OMSI’s Collections: Or, What’s with the Stuff in the Glass Cases?
I can’t tell you how many times I have heard the comment, “OMSI has a collection?” in the twelve years that I have been at OMSI. In fact, OMSI’s collection is not small, consisting of 30,000 natural history, ethnographic, and historical objects grouped by donor into smaller collections.
Not only are OMSI’s objects historic, but the collections are historic as well. Many of the collections were originally donated to the Portland City Hall Free Museum in the late 19th- and early 20th- centuries. The local residents who donated the objects felt that they should be used as an educational resource for the community. These early collections included shells, rocks, fossils, and other natural history specimens. When the City Hall Museum closed in the 1930s, the collections gathered dust until some objects were transferred to OMSI in the 1940s. Although OMSI featured hands-on activities from the beginning, the museum was still very much a collections-based institution in those early days.
The collection continued to grow as donors offered OMSI their prized objects. The move to Washington Park in the 1950s afforded the collections more exhibit space than they have had before or since, including the Renton Room of rocks and minerals and the Hancock Room, which displayed OMSI’s impressive collection of fossils.
Today, we have a wide variety of objects. Most of OMSI’s collection is still weighted towards natural history, but we also have collections of historical objects, such as light bulbs, dolls, lantern slides, carpentry tools, watches, and electrical appliances. Cultural objects round out the collection, including archaeological artifacts, petroglyph casts, and ethnographic objects from around the world. People sometimes ask why we have collections of dolls or glass goblets or other random objects that don’t seem to fit with a science museum, and my only answer is that our collecting policy was very different in the past! But luckily there is science or technology in everything and this allows us to make an exhibit educational regardless of the type of object.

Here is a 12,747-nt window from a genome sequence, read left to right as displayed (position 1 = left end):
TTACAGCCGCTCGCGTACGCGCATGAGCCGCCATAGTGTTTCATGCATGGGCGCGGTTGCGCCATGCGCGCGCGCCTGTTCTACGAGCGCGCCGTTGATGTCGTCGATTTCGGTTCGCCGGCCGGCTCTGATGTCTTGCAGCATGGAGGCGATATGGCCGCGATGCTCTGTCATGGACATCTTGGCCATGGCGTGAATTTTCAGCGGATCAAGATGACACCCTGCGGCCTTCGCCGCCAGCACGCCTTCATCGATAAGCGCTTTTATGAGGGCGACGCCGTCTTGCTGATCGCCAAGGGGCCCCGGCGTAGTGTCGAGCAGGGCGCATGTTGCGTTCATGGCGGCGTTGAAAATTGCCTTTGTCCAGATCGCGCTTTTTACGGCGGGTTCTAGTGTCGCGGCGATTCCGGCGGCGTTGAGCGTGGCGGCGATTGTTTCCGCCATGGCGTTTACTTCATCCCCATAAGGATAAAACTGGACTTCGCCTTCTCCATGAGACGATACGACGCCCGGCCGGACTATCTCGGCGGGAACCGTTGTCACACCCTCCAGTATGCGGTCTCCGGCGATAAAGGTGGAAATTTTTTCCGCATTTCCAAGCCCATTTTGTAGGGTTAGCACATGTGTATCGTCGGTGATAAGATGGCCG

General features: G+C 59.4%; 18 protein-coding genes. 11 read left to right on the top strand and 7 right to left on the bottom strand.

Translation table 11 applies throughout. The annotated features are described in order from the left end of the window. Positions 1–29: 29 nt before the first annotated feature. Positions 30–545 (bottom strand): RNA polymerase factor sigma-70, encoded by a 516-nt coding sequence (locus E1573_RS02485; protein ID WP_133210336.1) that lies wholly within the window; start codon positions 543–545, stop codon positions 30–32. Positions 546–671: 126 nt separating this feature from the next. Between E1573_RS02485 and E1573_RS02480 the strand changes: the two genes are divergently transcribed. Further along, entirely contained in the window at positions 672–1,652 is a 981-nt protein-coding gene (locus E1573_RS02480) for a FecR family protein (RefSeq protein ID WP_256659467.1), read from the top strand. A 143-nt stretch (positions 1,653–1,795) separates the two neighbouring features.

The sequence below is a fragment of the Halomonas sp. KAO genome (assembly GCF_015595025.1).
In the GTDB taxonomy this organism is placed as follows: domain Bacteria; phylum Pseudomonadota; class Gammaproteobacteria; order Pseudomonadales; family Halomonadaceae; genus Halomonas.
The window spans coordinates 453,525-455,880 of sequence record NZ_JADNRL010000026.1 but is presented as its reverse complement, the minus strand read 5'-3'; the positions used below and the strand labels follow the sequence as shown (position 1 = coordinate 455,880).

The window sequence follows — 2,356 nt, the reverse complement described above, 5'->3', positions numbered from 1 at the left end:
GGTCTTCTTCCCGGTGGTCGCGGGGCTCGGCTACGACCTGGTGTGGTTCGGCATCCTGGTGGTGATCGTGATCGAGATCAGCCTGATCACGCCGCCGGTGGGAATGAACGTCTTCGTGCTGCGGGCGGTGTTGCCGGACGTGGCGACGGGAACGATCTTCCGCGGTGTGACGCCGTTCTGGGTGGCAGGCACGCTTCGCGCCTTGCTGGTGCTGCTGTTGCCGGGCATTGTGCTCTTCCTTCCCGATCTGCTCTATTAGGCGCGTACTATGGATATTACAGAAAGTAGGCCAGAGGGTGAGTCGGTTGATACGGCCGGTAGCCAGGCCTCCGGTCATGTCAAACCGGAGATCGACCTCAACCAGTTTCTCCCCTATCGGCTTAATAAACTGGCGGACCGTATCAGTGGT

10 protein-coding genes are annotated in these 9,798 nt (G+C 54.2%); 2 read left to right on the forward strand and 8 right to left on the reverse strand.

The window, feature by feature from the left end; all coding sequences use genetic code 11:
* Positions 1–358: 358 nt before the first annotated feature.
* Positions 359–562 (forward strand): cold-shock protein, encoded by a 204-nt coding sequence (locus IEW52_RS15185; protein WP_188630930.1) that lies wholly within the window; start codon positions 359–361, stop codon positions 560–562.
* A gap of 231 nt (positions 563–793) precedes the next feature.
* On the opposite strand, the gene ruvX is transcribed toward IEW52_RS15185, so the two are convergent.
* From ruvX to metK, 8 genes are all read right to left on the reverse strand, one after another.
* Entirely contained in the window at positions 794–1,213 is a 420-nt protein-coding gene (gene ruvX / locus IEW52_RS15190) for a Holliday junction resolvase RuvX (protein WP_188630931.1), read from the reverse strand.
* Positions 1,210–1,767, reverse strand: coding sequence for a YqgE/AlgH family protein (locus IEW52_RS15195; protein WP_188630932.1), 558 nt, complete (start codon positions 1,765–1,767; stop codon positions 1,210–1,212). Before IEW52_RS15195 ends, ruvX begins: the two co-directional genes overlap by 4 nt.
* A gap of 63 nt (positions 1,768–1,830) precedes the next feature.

If you would like to experience some of our collections, you can find some objects on permanent display in the Earth Hall (rocks, minerals, and fossils) and the Turbine Hall (electrical appliances and Edisonia). Watch for a new exhibit of fluorescent minerals slated to open in the Earth Hall in the next several months. We also create displays for the two glass cases in the Planetarium hallway. These rotating displays are our chance to show visitors and staff some of the unique objects our museum holds in trust. The displays change every three to four months, so make sure you drop by once in a while to check them out!